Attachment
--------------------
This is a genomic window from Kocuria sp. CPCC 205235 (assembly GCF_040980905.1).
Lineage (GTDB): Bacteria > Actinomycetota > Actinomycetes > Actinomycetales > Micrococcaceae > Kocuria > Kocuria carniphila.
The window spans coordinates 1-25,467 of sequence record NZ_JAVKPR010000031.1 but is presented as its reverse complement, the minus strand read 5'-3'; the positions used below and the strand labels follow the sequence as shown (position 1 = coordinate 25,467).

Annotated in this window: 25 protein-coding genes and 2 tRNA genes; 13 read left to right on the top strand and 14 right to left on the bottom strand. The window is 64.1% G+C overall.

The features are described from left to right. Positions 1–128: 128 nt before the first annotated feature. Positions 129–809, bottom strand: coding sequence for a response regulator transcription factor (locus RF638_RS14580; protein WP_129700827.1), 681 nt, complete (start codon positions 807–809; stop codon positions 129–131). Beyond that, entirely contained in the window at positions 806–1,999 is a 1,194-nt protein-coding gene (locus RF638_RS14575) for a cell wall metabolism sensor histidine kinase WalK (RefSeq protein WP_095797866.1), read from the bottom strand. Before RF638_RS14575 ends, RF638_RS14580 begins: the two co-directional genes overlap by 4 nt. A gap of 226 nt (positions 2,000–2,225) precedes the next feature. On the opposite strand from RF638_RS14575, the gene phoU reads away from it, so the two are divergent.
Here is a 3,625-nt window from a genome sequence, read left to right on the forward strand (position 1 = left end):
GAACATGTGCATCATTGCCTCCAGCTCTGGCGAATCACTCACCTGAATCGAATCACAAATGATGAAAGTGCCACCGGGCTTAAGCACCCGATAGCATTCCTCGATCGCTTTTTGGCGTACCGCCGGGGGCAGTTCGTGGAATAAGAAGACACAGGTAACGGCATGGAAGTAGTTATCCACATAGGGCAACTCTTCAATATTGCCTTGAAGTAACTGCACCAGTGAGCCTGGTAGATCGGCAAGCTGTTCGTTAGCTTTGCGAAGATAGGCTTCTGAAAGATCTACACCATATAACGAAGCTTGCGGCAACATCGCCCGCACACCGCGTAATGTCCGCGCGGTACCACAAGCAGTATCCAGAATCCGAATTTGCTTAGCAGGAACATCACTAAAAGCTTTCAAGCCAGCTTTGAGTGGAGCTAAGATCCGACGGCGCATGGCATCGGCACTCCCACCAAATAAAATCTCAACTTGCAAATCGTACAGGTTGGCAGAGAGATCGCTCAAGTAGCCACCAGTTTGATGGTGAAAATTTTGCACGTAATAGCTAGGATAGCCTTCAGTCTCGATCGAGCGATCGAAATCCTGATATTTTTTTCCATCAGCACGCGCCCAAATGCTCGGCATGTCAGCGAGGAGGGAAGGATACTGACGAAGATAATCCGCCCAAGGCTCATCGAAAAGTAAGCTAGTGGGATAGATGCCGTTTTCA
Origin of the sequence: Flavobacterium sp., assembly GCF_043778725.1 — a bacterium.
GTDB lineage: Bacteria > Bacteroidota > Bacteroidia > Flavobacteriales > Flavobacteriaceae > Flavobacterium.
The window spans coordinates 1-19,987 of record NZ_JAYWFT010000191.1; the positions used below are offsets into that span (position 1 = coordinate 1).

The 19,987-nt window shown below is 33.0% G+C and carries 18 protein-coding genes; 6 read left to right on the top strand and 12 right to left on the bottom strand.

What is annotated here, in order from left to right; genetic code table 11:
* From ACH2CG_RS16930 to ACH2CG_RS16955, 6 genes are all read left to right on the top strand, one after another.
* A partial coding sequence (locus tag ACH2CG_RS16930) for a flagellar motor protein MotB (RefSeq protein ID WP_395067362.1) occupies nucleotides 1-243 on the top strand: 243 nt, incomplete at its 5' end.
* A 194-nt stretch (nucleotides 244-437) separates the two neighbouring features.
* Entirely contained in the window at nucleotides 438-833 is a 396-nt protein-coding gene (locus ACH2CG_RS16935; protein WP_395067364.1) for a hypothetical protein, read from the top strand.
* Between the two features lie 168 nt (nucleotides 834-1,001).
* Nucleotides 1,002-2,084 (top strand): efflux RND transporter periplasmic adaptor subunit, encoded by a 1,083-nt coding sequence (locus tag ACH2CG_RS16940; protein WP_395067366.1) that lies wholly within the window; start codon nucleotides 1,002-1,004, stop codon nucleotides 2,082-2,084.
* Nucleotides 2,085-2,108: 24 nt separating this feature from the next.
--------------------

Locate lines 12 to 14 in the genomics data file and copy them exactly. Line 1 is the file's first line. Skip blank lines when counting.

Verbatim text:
What is annotated here, in order from left to right; genetic code table 11:
* From ACH2CG_RS16930 to ACH2CG_RS16955, 6 genes are all read left to right on the top strand, one after another.
* A partial coding sequence (locus tag ACH2CG_RS16930) for a flagellar motor protein MotB (RefSeq protein ID WP_395067362.1) occupies nucleotides 1-243 on the top strand: 243 nt, incomplete at its 5' end.